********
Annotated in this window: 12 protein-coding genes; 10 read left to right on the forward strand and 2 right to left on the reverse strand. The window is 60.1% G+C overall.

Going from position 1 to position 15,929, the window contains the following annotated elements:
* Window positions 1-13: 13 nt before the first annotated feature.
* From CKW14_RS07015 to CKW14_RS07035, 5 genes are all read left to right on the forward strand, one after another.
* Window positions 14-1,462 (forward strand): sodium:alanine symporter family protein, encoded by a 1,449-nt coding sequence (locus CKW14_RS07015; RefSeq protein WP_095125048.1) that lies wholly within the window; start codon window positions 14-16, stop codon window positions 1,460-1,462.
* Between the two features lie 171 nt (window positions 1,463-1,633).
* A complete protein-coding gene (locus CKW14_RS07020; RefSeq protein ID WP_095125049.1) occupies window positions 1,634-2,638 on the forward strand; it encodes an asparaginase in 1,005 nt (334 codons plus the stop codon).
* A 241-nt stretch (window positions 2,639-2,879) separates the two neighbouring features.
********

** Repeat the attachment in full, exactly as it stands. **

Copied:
Annotated in this window: 12 protein-coding genes; 10 read left to right on the forward strand and 2 right to left on the reverse strand. The window is 60.1% G+C overall.

Going from position 1 to position 15,929, the window contains the following annotated elements:
* Window positions 1-13: 13 nt before the first annotated feature.
* From CKW14_RS07015 to CKW14_RS07035, 5 genes are all read left to right on the forward strand, one after another.
* Window positions 14-1,462 (forward strand): sodium:alanine symporter family protein, encoded by a 1,449-nt coding sequence (locus CKW14_RS07015; RefSeq protein WP_095125048.1) that lies wholly within the window; start codon window positions 14-16, stop codon window positions 1,460-1,462.
* Between the two features lie 171 nt (window positions 1,463-1,633).
* A complete protein-coding gene (locus CKW14_RS07020; RefSeq protein ID WP_095125049.1) occupies window positions 1,634-2,638 on the forward strand; it encodes an asparaginase in 1,005 nt (334 codons plus the stop codon).
* A 241-nt stretch (window positions 2,639-2,879) separates the two neighbouring features.